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The bed area (where many falls occur) is my area of expertise. Many people get lightheaded when rising, lose their balance and crash. Some people wake up groggy (and in the dark), lose their balance and crash. Others have difficulties in repositioning in bed and crash to the floor. Sleeping in the same room and never getting a full rest will catch up to you. I would be glad to suggest items to help.
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Call the MD and get her in-home PT and OT. Get a complete neuro-psych exam. There will likely be another trip to the hospital; from there she should go to a skilled nursing facility, not back to your house. You have to make it clear to the discharge planner that you cannot do the 24/7 care.
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Does she walk OK with a walker or other device? When my mother gets up in the middle of the night and her walker is right in her path she uses it, decreasing her risk of falling. She has dementia, but still understands the need to use the walker.

If Mom got up at 3:30, used her walker (or cane, etc.) and wandered around the house a while, would you be OK with that? In other words, is it just the fall risk that is of concern? Or might she do something dangerous, or eat something inappropriate, or leave the house, etc.?

Is there a short guard rail on Mom's bed, for her to pull herself up on? This helped my husband and my mother pull themselves around to be in a good position to then swing their legs over and then stand up.

Here is a fact to consider. Old people fall. It is what they do. Old people who have been labeled a "fall risk" fall more often than others. There is no way to completely eliminate the risk, except maybe confinement to bed. Obviously we do not want our old loved ones to fall. Falling can have serious consequences. So we must take all reasonable and prudent steps to prevent falls. And we have to balance this with our loved ones living a reasonably independent life, to the extent that they can.

And we have to be well-rested ourselves!

Balancing all this is a huge challenge. I wish you the best of luck!
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Your profile indicates mobility problems, and your posting here is it the possibility of some dementia. Your mom was 90 days in rehab...but why was she in the hospital, what was she being rehabbed for?

You may need to get her a neuropsyciatric evaluation if she hasn't already had one when she was hospitalized. Her insomnia seems like "sundowning" which is a typical part of dementia for some people. But if you are going to keep her at home, you will need to deal with this because disturbing the sleep of other household members will quickly need to physical dysfunction. There are prescription medications that can be recommended to calm down the brain of a dementia patient, helping them to sleep and yet not making them drowsy which would increase their fall potential.
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Thanks for your insight. Right now we are still sleeping in the same room to assist her getting up. She is not sleeping during the day. She is waking up at 3:30 and won't get back in bed, so yes, our sleep is being disturbed. As for dimentia, she has not been diagnosed, but it is very possible. She often says she sees things that are not there ( spots, people, etc). She has a very bad cataract so her eye sight is very limited. On many levels though, her brain is right on the money. I am not sure where to go with this,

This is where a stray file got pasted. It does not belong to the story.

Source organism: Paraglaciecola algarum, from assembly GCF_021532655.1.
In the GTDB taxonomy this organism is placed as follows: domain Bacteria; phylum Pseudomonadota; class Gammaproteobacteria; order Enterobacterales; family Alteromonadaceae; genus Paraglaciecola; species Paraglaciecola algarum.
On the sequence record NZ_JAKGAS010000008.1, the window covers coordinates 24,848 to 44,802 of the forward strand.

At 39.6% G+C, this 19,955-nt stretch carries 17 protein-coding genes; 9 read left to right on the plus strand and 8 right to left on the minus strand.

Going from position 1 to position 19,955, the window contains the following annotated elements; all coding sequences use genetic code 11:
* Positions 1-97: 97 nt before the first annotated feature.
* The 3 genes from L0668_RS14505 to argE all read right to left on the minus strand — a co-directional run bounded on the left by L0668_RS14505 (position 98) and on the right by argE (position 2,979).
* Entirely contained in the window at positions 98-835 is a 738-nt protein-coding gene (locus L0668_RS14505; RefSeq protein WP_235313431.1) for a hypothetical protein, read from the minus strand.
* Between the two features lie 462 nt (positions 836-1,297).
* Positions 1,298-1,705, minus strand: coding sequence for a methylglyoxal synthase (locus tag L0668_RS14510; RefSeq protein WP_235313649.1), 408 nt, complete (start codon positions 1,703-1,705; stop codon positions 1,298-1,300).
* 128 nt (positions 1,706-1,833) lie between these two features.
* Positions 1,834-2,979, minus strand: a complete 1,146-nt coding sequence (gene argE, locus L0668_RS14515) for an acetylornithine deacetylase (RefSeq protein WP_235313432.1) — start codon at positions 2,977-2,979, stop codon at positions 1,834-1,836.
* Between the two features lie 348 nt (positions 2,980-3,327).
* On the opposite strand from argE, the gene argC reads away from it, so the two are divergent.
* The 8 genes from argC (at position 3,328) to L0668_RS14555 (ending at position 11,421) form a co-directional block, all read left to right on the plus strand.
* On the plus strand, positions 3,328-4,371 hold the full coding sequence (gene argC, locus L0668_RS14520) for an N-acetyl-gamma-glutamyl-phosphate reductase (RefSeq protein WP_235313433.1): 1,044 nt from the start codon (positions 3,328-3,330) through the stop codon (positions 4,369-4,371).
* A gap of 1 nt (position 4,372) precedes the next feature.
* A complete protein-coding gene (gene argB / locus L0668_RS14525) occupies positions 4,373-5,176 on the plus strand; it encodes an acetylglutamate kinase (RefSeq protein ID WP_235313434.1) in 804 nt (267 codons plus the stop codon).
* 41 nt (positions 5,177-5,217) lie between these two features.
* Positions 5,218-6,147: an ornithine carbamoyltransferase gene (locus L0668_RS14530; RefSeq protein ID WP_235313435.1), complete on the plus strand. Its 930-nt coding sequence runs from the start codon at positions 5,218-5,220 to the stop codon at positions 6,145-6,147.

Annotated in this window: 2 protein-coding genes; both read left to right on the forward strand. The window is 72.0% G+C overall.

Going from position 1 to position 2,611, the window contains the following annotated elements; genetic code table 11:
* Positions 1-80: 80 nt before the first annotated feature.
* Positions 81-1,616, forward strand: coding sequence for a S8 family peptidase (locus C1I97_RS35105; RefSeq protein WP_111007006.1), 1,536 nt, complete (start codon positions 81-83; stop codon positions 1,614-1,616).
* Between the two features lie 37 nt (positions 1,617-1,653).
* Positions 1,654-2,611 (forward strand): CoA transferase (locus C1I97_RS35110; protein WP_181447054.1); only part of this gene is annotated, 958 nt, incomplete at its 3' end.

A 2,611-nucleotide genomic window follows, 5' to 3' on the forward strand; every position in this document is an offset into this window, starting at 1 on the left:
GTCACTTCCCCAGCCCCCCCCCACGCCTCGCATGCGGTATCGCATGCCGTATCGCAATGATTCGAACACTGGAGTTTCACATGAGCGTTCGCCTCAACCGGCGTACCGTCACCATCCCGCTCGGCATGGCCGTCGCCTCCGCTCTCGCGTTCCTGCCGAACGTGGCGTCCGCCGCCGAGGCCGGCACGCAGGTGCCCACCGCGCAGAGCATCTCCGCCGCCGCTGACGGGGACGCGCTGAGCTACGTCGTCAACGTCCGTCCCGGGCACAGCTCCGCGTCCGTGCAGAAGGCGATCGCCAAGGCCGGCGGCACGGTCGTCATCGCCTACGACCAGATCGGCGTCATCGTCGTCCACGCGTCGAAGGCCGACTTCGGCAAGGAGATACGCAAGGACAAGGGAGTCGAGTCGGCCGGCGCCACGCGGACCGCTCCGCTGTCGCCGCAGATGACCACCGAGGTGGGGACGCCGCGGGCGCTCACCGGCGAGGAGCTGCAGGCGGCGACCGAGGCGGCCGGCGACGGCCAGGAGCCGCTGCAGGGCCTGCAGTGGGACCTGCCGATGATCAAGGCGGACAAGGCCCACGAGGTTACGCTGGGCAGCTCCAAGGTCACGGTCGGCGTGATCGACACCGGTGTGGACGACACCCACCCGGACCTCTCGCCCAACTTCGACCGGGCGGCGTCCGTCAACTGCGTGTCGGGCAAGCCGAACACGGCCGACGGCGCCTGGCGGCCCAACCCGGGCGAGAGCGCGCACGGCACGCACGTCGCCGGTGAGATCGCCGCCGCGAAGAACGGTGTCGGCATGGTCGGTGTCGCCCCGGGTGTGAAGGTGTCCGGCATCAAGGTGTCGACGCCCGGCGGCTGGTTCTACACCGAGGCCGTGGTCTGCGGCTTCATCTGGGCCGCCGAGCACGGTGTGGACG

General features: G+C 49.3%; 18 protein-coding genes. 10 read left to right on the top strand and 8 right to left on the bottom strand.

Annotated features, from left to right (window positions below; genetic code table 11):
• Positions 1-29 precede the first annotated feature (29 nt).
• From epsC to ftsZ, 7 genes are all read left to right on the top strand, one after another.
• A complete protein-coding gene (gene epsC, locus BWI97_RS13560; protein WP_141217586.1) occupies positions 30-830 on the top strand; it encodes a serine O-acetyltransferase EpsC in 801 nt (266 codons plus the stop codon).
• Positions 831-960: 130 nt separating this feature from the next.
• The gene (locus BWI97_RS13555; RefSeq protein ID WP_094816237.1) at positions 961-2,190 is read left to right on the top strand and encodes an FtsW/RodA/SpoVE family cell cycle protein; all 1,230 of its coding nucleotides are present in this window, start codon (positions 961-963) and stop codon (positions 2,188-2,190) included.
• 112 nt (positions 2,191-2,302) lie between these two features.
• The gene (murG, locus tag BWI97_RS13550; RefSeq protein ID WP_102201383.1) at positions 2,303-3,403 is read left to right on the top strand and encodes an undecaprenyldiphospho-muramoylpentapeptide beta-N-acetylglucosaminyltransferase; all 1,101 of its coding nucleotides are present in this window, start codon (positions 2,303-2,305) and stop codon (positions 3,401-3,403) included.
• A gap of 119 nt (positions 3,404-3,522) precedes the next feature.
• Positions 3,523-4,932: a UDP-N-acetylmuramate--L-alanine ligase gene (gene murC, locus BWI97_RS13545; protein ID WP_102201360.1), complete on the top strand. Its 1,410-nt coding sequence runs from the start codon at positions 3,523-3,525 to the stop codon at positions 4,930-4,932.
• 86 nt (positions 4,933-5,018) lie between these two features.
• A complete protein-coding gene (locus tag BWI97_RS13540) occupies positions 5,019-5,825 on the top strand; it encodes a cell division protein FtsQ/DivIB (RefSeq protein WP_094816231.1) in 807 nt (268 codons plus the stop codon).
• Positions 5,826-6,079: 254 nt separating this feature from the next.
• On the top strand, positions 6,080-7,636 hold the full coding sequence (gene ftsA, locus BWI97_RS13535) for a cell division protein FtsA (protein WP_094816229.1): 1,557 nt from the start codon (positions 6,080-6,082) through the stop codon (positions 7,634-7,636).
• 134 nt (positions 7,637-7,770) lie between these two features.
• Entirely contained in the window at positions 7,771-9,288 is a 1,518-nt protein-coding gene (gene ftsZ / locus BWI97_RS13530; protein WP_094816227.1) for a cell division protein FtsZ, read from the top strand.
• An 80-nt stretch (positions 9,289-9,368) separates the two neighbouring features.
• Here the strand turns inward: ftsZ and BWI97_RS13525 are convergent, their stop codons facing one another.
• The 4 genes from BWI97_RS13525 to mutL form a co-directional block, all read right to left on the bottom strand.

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Hi Mtjent,

Since your mom is a fall risk it may not be a good idea to give her any kind of sleeping medication at night. She may wake up groggy which will increase her chance of falling.

Does your mom sleep a lot during the day? If so, try to break her of this habit. It will require more work on your part to keep her awake but it may help her sleep better at night. Try to find something to entertain her. An interesting show on tv or a book or game.

How long has she been home? Maybe she's just adjusting to being at home again and the sleeplessness could work itself out in time.

Routines are very important. Does your mom have a nighttime ritual or routine? For example, at 9:00 p.m. she could begin to get undressed to go to bed, brush her teeth, wash her face, etc. A regular bedtime might help too. With a routine, always allow an amount of time for anything unexpected that might come up. If nothing does, great. If something out of the norm comes up she'll still be following a routine but allowing a little extra time to take care of anything that might arise (a bout of incontinence, bowel movement, a snack, etc).

When she's awake in the middle of the night does she roam around the house? Is your sleep disturbed as a result? I didn't read your information, does your mom have dementia? If not, can you advise her not to roam around if she's up in the middle of the night because she could fall? Are there things in her room to keep her occupied if she's awake in the night? A tv, a book, paper and pen? If she has dementia I can't think of anything that you can do to keep her from popping up in the middle of the night except hope for the best. If she uses a cane or a walker make sure these are placed by her bedside (but not so close where she'll fall over them). If she's just getting up to use the bathroom maybe a bedside commode would be easier, safer, and more convenient for her.
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